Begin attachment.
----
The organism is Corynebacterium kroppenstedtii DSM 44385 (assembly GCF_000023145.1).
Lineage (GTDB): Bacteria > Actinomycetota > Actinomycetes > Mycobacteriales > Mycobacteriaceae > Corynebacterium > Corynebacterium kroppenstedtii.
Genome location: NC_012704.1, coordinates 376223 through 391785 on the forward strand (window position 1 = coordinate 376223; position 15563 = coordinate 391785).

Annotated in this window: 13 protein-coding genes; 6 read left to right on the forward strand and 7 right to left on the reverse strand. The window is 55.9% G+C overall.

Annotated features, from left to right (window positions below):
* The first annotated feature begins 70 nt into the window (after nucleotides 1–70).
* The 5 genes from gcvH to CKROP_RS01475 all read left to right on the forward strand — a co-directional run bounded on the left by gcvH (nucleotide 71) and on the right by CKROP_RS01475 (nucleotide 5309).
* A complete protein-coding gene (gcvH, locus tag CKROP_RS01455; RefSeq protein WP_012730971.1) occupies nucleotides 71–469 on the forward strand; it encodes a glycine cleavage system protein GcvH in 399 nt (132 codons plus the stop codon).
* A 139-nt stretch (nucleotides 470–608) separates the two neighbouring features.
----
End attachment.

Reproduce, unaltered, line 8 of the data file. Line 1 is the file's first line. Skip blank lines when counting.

* A complete protein-coding gene (gcvH, locus tag CKROP_RS01455; RefSeq protein WP_012730971.1) occupies nucleotides 71–469 on the forward strand; it encodes a glycine cleavage system protein GcvH in 399 nt (132 codons plus the stop codon).